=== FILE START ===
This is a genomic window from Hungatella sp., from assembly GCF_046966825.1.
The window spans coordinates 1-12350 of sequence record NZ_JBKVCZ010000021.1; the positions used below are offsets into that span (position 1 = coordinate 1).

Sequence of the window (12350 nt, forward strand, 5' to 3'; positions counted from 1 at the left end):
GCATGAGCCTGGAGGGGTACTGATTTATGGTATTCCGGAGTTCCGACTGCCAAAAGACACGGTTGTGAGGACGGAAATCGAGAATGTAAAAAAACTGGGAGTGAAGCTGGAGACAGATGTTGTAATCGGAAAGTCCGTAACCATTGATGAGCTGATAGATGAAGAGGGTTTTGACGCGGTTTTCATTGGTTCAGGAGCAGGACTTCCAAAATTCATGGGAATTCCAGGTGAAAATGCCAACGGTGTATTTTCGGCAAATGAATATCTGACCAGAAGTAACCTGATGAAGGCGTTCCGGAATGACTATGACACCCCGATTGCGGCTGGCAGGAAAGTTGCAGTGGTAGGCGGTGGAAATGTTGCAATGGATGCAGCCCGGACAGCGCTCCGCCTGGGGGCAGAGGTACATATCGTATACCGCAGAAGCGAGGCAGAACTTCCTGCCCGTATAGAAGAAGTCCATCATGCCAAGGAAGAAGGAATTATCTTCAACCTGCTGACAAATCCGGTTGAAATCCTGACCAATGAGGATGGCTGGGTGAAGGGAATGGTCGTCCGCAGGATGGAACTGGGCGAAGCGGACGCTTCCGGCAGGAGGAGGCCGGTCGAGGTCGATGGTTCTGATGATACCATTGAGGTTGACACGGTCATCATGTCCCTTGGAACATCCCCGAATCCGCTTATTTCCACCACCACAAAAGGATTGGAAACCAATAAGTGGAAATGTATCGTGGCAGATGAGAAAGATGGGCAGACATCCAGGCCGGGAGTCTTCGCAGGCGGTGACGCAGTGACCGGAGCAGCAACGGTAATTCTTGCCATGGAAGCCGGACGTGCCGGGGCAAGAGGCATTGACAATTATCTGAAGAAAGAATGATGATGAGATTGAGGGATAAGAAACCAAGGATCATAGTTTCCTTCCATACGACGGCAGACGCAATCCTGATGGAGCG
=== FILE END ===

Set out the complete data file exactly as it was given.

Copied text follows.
This is a genomic window from Hungatella sp., from assembly GCF_046966825.1.
The window spans coordinates 1-12350 of sequence record NZ_JBKVCZ010000021.1; the positions used below are offsets into that span (position 1 = coordinate 1).

Sequence of the window (12350 nt, forward strand, 5' to 3'; positions counted from 1 at the left end):
GCATGAGCCTGGAGGGGTACTGATTTATGGTATTCCGGAGTTCCGACTGCCAAAAGACACGGTTGTGAGGACGGAAATCGAGAATGTAAAAAAACTGGGAGTGAAGCTGGAGACAGATGTTGTAATCGGAAAGTCCGTAACCATTGATGAGCTGATAGATGAAGAGGGTTTTGACGCGGTTTTCATTGGTTCAGGAGCAGGACTTCCAAAATTCATGGGAATTCCAGGTGAAAATGCCAACGGTGTATTTTCGGCAAATGAATATCTGACCAGAAGTAACCTGATGAAGGCGTTCCGGAATGACTATGACACCCCGATTGCGGCTGGCAGGAAAGTTGCAGTGGTAGGCGGTGGAAATGTTGCAATGGATGCAGCCCGGACAGCGCTCCGCCTGGGGGCAGAGGTACATATCGTATACCGCAGAAGCGAGGCAGAACTTCCTGCCCGTATAGAAGAAGTCCATCATGCCAAGGAAGAAGGAATTATCTTCAACCTGCTGACAAATCCGGTTGAAATCCTGACCAATGAGGATGGCTGGGTGAAGGGAATGGTCGTCCGCAGGATGGAACTGGGCGAAGCGGACGCTTCCGGCAGGAGGAGGCCGGTCGAGGTCGATGGTTCTGATGATACCATTGAGGTTGACACGGTCATCATGTCCCTTGGAACATCCCCGAATCCGCTTATTTCCACCACCACAAAAGGATTGGAAACCAATAAGTGGAAATGTATCGTGGCAGATGAGAAAGATGGGCAGACATCCAGGCCGGGAGTCTTCGCAGGCGGTGACGCAGTGACCGGAGCAGCAACGGTAATTCTTGCCATGGAAGCCGGACGTGCCGGGGCAAGAGGCATTGACAATTATCTGAAGAAAGAATGATGATGAGATTGAGGGATAAGAAACCAAGGATCATAGTTTCCTTCCATACGACGGCAGACGCAATCCTGATGGAGCG